by Laura Kressly
Decked in their finest formal wear, a chamber orchestra entertains the punters in a post-war Parisian cafe. During their songs, they are a picture of beautiful unity. In between? Not so much. The absurd and darkly comic backstabbing and in-fighting builds to a crescendo that ends in tragedy, but the production is ultimately unsatisfying.
Though the juxtaposition between the collaboration required of an orchestra and the reality of this bitter group of characters is dramaturgically pleasing, the depiction of women is dated to the point of offensiveness. Though the cast of eight is six women strong, the characters’ conversation largely circles around men, motherhood and responsibilities to their families. There’s a preoccupation with sex that’s supposed to be funny, but in this painfully heteronormative world where women define themselves through their relationships to men, it provokes minimal laughter.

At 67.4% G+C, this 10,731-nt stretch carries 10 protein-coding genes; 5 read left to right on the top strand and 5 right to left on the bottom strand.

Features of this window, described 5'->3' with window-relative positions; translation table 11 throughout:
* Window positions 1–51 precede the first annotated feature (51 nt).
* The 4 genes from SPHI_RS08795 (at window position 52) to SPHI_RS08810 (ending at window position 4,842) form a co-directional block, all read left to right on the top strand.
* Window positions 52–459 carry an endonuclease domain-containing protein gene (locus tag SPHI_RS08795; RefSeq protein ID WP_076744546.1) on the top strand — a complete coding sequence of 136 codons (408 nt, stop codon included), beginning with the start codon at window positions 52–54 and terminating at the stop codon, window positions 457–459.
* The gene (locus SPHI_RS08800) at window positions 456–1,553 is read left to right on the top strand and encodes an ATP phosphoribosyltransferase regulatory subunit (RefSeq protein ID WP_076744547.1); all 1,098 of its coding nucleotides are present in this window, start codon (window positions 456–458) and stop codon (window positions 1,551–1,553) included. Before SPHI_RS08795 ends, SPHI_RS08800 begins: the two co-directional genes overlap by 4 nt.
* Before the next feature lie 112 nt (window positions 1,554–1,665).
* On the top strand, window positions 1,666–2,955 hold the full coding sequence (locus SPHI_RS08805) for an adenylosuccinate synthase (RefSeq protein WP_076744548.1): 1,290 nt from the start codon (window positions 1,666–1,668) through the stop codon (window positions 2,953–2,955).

The cast is commendably representative of the nationalities and ethnicities that make up the artistic community in London, but some of them struggle to embody their characters’ dialogue in English. Though the performances are somewhat heightened, they aren’t exaggerated enough to cover this disconnect. Given the rich range of linguistic ability on stage, a multilingual script with English subtitles would give the production more dynamism and allow the actors more freedom to play.
Though there’s always worth in staging lesser-known plays, particularly from non-British writers, this one is an uncomfortable time capsule, and the staging doesn’t highlight relevance to our current, divided political landscape. Written to reflect a people picking themselves up from the horrors of Nazi occupation, the politics that are present are glossed over in favour of the pettiness. Even though the one-act play is just over an hour, it never manages to gather momentum.
The Orchestra runs through 17 February.
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